1) Insulation. I decided to use sheep wool and Roxul for the walls and ceiling*. This totaled $680.91. If If would have gone with generic, pink fiberglass insulation I would have spent around $150, saving me $528.91. This covers over half of the $975 I was over budget.
2) Windows. I bought all my windows special order, brand new. I’ve seen a lot of tiny houses put in used windows, and that’s great for those who did. I however wanted everything the same color and to match. There also isn’t much of a market for used windows around here, especially if you’re looking for small, double pane windows. It’s easy to find single pane barn windows but those are not good enough for a house in this climate. I spent $1,404.50 for all 11 of my windows and I’m guessing if I was able to find them used, I would have paid around $500 instead. This would have saved me $904.50
3) Paint. I got 5 gallons of exterior paint, which would have been waaay more than enough. However, I let it freeze multiple times over the winter which ruined it and stopped me from using it to finish painting the house the following summer. It was a huge bummer to have to throw away 3 gallons of paint I could have saved if I was more careful. So, I had to go out and buy another gallon of paint and waste $23.96. If I had to do it over again I would have bought 3 gallons of paint and saved money by only buying what I needed and not letting it freeze. I also bought 5 gallons for my interior paint as well when I could have gotten away with 2-3 gallons. The only thing I needed 5 gallons of was primer. If I was more careful with my paint quantities, I could have saved $90.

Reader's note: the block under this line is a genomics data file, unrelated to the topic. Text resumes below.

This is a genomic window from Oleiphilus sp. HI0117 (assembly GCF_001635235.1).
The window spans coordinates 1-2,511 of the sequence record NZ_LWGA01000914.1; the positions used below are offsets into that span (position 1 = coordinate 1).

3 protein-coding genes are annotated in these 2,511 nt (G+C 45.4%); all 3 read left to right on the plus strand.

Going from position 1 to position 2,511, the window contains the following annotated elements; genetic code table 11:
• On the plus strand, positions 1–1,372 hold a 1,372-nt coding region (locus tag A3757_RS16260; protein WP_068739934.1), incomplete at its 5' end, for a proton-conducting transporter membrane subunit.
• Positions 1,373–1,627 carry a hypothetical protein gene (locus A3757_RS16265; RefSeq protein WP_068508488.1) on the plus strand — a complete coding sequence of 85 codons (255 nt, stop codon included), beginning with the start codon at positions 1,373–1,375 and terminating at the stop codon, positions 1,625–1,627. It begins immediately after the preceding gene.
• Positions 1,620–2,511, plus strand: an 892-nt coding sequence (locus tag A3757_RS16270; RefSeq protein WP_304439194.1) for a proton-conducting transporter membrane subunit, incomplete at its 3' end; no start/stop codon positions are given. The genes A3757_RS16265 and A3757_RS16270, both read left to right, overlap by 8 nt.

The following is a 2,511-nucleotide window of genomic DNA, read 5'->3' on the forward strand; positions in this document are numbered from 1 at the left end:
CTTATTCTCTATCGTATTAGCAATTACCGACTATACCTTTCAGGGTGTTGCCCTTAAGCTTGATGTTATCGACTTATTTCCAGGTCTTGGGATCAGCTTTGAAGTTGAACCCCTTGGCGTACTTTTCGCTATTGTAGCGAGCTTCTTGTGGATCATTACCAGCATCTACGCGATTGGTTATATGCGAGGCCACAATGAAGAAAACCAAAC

4) Plexi Glass Shower Surround. I splurged on this item because I thought the bathroom would look nicer if you could see the tongue and groove in the shower area instead of a cheap plastic surround or galvanized tin. I’m glad I did it, but it was almost too expensive to justify. It cost $194.94 to get the 1/4” plexi glass. I tried getting the cheaper, thinner stuff at Lowe’s but when I got it back home it was obvious it was not going to work. If anyone else is looking at going this route with their shower surround, I’d suggest going no thinner than 1/4”. If I would have gone with tin or plastic, I wold have saved $174.94.
5) Wiring. This was my first electrical project and I had to learn a lot to do it. Looking back now I think I could have run the Romex and my circuits a lot more efficiently. I probably could have used 200’ or less of wire and saved a lot of time and about $20 if I planned a little better and knew electrical like I do now.
A note about reclaimed materials: A lot of people ask me if I used any reclaimed things in building my house. The only recycled materials I used were the pallet floors and a bowling alley slab for the counters. The reason I didn’t use reclaimed materials is because it’s actually more expensive than getting things new. Especially in Montana where rustic design is all the rage these days. Reclaimed wood, sinks, tubs, tin, etc. is a really competitive market here and at least twice as expensive as buying new.
*I used rigid foam for the subfloor, and I would not change that. It’s an absolute must.